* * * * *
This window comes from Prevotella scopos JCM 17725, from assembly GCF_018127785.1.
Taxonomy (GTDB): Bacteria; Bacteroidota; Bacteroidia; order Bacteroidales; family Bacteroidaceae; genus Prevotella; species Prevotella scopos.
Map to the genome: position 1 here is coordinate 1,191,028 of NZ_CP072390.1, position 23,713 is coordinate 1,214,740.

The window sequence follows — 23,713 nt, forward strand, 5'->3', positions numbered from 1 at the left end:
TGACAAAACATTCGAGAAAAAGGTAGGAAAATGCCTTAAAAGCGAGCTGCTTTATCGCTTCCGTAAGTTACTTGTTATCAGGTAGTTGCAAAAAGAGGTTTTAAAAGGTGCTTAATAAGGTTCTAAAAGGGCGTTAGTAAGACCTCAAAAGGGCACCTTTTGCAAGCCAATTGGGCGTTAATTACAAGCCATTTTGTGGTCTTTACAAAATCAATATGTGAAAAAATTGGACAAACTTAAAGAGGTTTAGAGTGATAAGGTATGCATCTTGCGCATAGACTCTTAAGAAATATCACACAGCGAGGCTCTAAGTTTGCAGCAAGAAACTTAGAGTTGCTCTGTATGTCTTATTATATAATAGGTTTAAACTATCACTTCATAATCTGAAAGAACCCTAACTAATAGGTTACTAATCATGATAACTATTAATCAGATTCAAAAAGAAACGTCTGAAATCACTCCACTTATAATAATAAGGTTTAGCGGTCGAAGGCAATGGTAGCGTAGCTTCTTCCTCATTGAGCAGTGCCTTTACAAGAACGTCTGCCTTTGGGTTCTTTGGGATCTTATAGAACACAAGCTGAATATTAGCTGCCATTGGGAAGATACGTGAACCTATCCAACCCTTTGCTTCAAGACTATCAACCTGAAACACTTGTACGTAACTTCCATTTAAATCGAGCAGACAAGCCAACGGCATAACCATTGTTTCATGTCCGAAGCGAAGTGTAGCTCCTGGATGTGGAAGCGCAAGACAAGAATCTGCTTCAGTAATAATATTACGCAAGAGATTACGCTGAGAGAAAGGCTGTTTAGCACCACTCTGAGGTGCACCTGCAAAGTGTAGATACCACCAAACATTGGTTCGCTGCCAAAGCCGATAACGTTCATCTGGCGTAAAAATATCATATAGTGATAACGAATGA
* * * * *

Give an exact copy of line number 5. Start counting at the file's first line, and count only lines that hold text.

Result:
TGACAAAACATTCGAGAAAAAGGTAGGAAAATGCCTTAAAAGCGAGCTGCTTTATCGCTTCCGTAAGTTACTTGTTATCAGGTAGTTGCAAAAAGAGGTTTTAAAAGGTGCTTAATAAGGTTCTAAAAGGGCGTTAGTAAGACCTCAAAAGGGCACCTTTTGCAAGCCAATTGGGCGTTAATTACAAGCCATTTTGTGGTCTTTACAAAATCAATATGTGAAAAAATTGGACAAACTTAAAGAGGTTTAGAGTGATAAGGTATGCATCTTGCGCATAGACTCTTAAGAAATATCACACAGCGAGGCTCTAAGTTTGCAGCAAGAAACTTAGAGTTGCTCTGTATGTCTTATTATATAATAGGTTTAAACTATCACTTCATAATCTGAAAGAACCCTAACTAATAGGTTACTAATCATGATAACTATTAATCAGATTCAAAAAGAAACGTCTGAAATCACTCCACTTATAATAATAAGGTTTAGCGGTCGAAGGCAATGGTAGCGTAGCTTCTTCCTCATTGAGCAGTGCCTTTACAAGAACGTCTGCCTTTGGGTTCTTTGGGATCTTATAGAACACAAGCTGAATATTAGCTGCCATTGGGAAGATACGTGAACCTATCCAACCCTTTGCTTCAAGACTATCAACCTGAAACACTTGTACGTAACTTCCATTTAAATCGAGCAGACAAGCCAACGGCATAACCATTGTTTCATGTCCGAAGCGAAGTGTAGCTCCTGGATGTGGAAGCGCAAGACAAGAATCTGCTTCAGTAATAATATTACGCAAGAGATTACGCTGAGAGAAAGGCTGTTTAGCACCACTCTGAGGTGCACCTGCAAAGTGTAGATACCACCAAACATTGGTTCGCTGCCAAAGCCGATAACGTTCATCTGGCGTAAAAATATCATATAGTGATAACGAATGA